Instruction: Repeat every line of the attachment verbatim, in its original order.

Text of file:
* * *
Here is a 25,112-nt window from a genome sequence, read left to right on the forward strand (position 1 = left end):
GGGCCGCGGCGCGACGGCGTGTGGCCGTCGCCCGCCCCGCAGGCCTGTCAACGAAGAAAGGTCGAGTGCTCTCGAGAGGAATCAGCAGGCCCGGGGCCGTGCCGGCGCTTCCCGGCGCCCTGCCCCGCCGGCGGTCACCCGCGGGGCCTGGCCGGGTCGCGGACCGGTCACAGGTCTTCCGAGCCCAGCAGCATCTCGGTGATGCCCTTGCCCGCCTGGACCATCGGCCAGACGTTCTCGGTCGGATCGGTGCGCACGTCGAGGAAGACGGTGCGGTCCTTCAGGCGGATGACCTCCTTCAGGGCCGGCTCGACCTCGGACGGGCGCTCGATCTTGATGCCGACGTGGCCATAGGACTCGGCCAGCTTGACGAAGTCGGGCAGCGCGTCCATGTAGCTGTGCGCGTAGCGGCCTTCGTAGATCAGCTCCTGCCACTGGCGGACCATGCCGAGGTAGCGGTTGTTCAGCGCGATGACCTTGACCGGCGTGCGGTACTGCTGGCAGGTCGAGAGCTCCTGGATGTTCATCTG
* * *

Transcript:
Here is a 25,112-nt window from a genome sequence, read left to right on the forward strand (position 1 = left end):
GGGCCGCGGCGCGACGGCGTGTGGCCGTCGCCCGCCCCGCAGGCCTGTCAACGAAGAAAGGTCGAGTGCTCTCGAGAGGAATCAGCAGGCCCGGGGCCGTGCCGGCGCTTCCCGGCGCCCTGCCCCGCCGGCGGTCACCCGCGGGGCCTGGCCGGGTCGCGGACCGGTCACAGGTCTTCCGAGCCCAGCAGCATCTCGGTGATGCCCTTGCCCGCCTGGACCATCGGCCAGACGTTCTCGGTCGGATCGGTGCGCACGTCGAGGAAGACGGTGCGGTCCTTCAGGCGGATGACCTCCTTCAGGGCCGGCTCGACCTCGGACGGGCGCTCGATCTTGATGCCGACGTGGCCATAGGACTCGGCCAGCTTGACGAAGTCGGGCAGCGCGTCCATGTAGCTGTGCGCGTAGCGGCCTTCGTAGATCAGCTCCTGCCACTGGCGGACCATGCCGAGGTAGCGGTTGTTCAGCGCGATGACCTTGACCGGCGTGCGGTACTGCTGGCAGGTCGAGAGCTCCTGGATGTTCATCTG